Vexor Technology in Medina processes ‘difficult to recyle’ paper and plastic into an engineered fuel.
By DAN SHINGLER
Crain's Cleveland Business • USA • Dec 1 • 07:00am
Vexor Technology in Medina processes ‘difficult to recyle’ paper and plastic into an engineered fuel
Photo by Contributed Photo
Who among us has not thrown a questionable item into the recycling bin — a piece of thin or gnarled plastic, or some cheap paper we might have wondered about. Not all of it is good enough to actually be recycled into new paper or plastic after all.
In Medina, Vexor Technology has come up with another way to use those items: Process them and burn them as fuel. And the company has been expanding its capacity to do just that for a partner that uses all of the fuel it can currently produce.
"We source a select variety of what we call 'difficult to recycle' paper, plastic and cardboard … and we process that into an engineered fuel," said Brian Surane, the company's vice president of sales and marketing.
The business is compatible with and even supports other efforts aimed at recycling, too, he said, because Vexor's process gives recyclers a better option than landfills for getting rid of the materials they reject.
"We don't want to keep actual recyclable materials out of the loop," Surane said.
The process is not as sophisticated or costly as some other methods of converting trash to fuel, such as those that cook and mix recipes of refuse into synthetic gas or oil. Vexor relies on selecting the right materials, grinding and mixing nonhazardous papers and plastics into a dry fuel made up of flakes and pieces about three-quarters of an inch in size. It doesn't burn as cleanly as some other fuels, such as natural gas, but that's OK in terms of the company's business model.
Vexor Technology CEO Mario Romero
"This is replacing a fossil fuel — basically, replacing coal — with an engineered fuel," said Mario Romero, who took over as Vexor's CEO in early November.
He was previously CEO of Custom Ecology Inc., a Georgia-based waste management company.
Others around the world also are looking into burning plastic as fuel. Plastic is generally made from oil and gas to begin with, so it contains a lot of energy that can be released if it's burned.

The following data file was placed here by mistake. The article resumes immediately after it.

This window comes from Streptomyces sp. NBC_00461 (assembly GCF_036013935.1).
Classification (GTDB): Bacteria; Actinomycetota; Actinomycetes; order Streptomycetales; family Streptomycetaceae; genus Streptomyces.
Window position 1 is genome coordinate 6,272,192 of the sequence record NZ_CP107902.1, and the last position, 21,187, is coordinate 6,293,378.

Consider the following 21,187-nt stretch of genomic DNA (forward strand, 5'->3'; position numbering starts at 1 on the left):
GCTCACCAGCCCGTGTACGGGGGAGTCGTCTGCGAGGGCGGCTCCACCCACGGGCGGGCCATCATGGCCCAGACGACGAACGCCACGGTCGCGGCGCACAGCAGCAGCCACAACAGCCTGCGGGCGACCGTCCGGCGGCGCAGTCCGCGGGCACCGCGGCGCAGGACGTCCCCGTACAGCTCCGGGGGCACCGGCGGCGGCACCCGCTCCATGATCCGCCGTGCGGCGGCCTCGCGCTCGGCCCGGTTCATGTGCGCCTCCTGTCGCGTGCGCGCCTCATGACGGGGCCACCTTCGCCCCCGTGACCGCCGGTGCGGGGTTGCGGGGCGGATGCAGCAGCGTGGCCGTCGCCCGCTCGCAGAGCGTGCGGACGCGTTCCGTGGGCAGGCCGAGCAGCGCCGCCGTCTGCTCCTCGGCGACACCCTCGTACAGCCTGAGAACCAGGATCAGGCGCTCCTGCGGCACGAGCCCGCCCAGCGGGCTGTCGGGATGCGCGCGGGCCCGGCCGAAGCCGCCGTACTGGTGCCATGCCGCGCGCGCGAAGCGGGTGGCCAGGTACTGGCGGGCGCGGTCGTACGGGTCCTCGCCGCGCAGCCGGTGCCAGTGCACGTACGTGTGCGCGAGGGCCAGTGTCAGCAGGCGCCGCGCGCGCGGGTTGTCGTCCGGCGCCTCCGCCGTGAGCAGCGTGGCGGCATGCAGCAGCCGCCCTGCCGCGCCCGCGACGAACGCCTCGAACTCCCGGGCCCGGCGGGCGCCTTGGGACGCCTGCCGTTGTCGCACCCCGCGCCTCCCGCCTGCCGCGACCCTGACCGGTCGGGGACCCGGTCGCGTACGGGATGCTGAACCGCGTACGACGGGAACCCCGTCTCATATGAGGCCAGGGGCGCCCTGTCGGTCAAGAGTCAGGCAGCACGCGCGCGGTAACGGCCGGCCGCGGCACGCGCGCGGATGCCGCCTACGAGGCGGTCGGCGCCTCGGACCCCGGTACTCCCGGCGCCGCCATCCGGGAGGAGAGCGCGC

In addition to Vexor, entities such as Penn State University are working on new ways to use it as a fuel.
"Our prototype machine works by taking waste plastics and forcing them through a heated extrusion die, melting a thin jacket that locks unmelted pieces within. A hot knife cuts the extruded material into easily stored and readily shipped nuggets called Plastofuel, which can be burned with coal in a coal-fired boiler or, eventually, combusted directly in the boiler system described," Penn State states in an August article on its Penn State Extension website.
Romero and Surane said Vexor's engineered fuel is intended to compete with coal. It does burn much more cleanly than coal, with a reduction of up to 80% in some of the pollutants found in coal, they said, while at the same time keeping waste from landfills. It's also cheaper than coal and can be mixed and burned with coal if necessary.
That landfill factor is important to some trash haulers and their customers, as more companies and local governments seek to minimize how much waste they put into landfills or to eliminate the use of landfills altogether, Surane said.
As for the desirability of the fuel, it's useful in energy-intensive processes, such as the production of lime and cement, and even could be used as a fuel to produce electricity, Surane said. So far, all of Vexor's output is being used by a single partner, Belgium-
based Carmeuse Group, an international lime and limestone company that uses the fuel in its U.S. lime kilns.
Vexor began producing the fuel in 2010 at a 60,000-square-foot facility at its Medina plant, which for more than 20 years has been handling other types of industrial and specialty waste as well.
"Then, based on the success of the engineered fuel here, we opened the plant in Gary," Surane said. That was in April, when Vexor opened a second, larger plant — this one 70,000 square feet — in Indiana to also provide fuel for Carmeuse, which touts its own sustainability in its marketing efforts.
"The two plants keep 250,000 tons per year from going into landfills," Surane said.
There's room to do more, too, he said, especially in Gary, where the newer plant is still staffing up. About 30 people work at the Medina operation, while only about 10 work in Gary so far. But that plant may soon employ as many or more as the Medina site, Surane said.
Romero said Vexor likely isn't done building this business, either. The company is talking to potential partners about constructing more plants, he said. Each plant needs to be in an area where it can access an ample waste stream. A location near packaging industry participants works well, Romero said. Each site also needs to be near a dedicated partner that will use the fuel, he added.
"We've looked at three to four options, and right now we're looking in the Mid-Atlantic and Midwest" regions, Romero said.
If all goes well, the company will have opened two new plants in the next two years, Romero said.